SOS Children’s Villages supports individual children, young people and families so that they can thrive (photo: SOS Children’s Villages Indonesia).

Bali is a province and island in Indonesia. Around four million people live in this province, whose capital is Denpasar. Every year, an estimated six million tourists visit the island. Bali's economic growth is therefore mainly due to tourism, but the benefits of booming tourism do not reach everyone. About 200,000 people on the island still earn less than $30 per month. Moreover, proper waste disposal is a major problem. The prevalence of HIV/AIDS is one of the highest in Indonesia. Children are particularly vulnerable due to these difficult living conditions.

Since 1989, SOS Children’s Villages has been supporting children, young people and families and advocating for their rights in Bali.

People in Bali live with HIV

Children vulnerable for HIV/AIDS

In Indonesia, about half a million people are living with the HIV/AIDS virus, including 19,000 children. In Bali especially, 22,000 people are living with HIV/AIDS. The country's national strategy aims to end AIDS by 2030. People suffer not only from the disease, but especially from the social stigma and discrimination that comes with the disease. Due to the low level of knowledge about the disease, not many people recognise the symptoms and therefore do not receive medical treatment at an early stage. Children who have lost their parents to HIV/AIDS have to fend for themselves and often have to take care of their siblings.

Of waste is disposed illegally in Bali

Lack of proper waste management

Indonesia faces massive problems when it comes to managing plastic waste. In Bali specifically, 4,000 tons of waste are generated every day, only half of which is recycled and sent to landfills. An astonishing 30% of waste is disposed of illegally, and an estimated 33,000 tons of plastic waste ends up in the sea every year. For this reason, the Bali provincial government has introduced an action plan to eliminate single-use plastic, which is a step in the right direction. Children are particularly vulnerable to the lack of waste management. Indeed, pollution has a negative impact on their health and living conditions.

Your support makes a difference for children in Bali

SOS Children’s Villages works with local partners and communities to offer a wide range of support that is adapted to the local context. We always work in the best interest of the children, young people and families.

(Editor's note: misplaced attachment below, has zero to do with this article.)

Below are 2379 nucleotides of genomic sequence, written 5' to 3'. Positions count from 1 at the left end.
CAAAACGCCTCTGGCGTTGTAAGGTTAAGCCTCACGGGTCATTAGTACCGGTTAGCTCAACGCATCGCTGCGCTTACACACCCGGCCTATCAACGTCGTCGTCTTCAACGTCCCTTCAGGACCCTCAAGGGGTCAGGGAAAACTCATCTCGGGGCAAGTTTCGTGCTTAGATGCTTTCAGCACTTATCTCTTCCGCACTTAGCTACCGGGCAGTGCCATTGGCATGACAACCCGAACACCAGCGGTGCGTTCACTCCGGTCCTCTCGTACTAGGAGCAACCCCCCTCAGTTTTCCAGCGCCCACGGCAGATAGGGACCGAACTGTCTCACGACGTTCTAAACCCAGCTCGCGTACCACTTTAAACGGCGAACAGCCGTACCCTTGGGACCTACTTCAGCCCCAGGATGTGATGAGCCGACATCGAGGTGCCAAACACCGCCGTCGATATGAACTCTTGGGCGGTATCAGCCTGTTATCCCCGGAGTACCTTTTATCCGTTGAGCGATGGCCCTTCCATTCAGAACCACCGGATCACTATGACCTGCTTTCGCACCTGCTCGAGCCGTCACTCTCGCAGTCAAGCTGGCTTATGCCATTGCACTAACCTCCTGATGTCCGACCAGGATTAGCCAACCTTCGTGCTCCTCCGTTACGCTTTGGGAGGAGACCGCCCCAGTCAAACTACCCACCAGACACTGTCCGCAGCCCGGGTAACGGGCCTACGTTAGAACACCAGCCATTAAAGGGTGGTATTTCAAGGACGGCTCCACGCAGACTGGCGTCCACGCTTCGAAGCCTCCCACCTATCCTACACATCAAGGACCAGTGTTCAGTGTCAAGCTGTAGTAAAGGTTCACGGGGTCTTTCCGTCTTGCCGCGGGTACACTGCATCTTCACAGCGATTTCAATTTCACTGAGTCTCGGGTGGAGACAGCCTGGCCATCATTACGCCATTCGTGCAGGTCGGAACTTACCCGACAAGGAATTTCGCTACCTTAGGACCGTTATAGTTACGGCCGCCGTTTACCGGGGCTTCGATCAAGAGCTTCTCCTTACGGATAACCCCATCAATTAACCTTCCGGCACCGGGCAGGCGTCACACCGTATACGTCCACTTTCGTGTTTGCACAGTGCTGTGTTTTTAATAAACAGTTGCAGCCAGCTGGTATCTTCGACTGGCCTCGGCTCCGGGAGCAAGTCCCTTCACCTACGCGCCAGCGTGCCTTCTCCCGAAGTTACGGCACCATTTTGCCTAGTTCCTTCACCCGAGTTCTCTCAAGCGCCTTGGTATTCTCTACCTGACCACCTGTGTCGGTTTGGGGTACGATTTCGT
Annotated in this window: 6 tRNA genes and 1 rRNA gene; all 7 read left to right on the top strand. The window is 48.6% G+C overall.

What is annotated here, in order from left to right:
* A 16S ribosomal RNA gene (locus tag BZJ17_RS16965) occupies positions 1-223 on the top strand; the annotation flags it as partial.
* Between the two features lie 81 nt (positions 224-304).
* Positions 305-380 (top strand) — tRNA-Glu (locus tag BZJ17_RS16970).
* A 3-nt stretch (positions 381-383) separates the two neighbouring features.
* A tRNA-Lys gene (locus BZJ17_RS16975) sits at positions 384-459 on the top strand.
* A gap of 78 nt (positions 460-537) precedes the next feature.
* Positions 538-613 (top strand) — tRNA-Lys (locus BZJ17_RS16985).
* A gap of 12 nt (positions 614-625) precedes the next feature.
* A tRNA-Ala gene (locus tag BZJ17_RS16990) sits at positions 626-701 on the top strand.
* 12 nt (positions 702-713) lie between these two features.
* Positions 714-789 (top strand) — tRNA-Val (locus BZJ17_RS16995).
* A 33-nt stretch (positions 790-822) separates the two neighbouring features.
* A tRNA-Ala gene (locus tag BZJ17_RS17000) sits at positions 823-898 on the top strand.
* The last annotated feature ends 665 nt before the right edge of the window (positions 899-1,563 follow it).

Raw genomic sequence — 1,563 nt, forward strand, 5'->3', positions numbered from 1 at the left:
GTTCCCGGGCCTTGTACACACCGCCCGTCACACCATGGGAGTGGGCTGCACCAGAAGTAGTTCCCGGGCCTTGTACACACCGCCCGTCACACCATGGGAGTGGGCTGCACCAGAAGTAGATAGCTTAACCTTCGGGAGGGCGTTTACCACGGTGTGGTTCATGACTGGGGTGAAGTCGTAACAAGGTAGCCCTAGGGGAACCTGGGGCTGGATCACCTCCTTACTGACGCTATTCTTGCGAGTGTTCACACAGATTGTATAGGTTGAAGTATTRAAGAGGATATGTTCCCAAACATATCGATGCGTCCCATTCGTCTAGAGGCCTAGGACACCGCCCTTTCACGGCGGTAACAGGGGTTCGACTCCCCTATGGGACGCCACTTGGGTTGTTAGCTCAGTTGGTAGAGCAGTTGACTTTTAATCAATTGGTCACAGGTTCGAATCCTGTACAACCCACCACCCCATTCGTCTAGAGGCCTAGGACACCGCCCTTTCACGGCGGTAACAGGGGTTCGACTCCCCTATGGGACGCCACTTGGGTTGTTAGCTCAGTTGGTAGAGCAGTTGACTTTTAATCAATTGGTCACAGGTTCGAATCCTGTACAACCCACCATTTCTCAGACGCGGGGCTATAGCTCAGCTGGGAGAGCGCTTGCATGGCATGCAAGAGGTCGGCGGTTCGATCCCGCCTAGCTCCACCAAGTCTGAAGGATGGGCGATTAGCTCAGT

Can stay together
Children and young people
Grow up in our care
Young people
Are supported on their way to independence
Children playing together. Siblings grow up with each other, and often form bonds that last a lifetime (photo: SOS Children’s Villages Indonesia).

How your support helps in Bali

Strengthening vulnerable families and communities
When parents face hardships, they can sometimes struggle to give children the care they need. SOS Children’s Villages works with local partners and communities. Each family needs different support so that they can stay together. This support can include workshops on parenting and children’s rights. We also run training so that parents can get the skills they need to get a job or start their own businesses. Likewise, we ensure that children can get medical help and go to school.
Caring for children who cannot live with their families
Some children cannot stay with their families, even with additional support. When this happens, they can find a new home in SOS Children’s Villages. Here the children can build safe and lasting relationships. All the children in our care have access to education and healthcare. Wherever possible, we work closely with the children’s family of origin. If children can return to live with their families, we help them adapt to this change.
Supporting young people to become independent
To help young people become confident and independent, our local team works closely with each young person to develop a plan for their future. We support young people and also help them prepare for the labour market and increase their employment prospects. For example, young people can attend workshops and trainings run by SOS Children’s Villages. They also improve their skills through taking part in different projects with local mentors and businesses.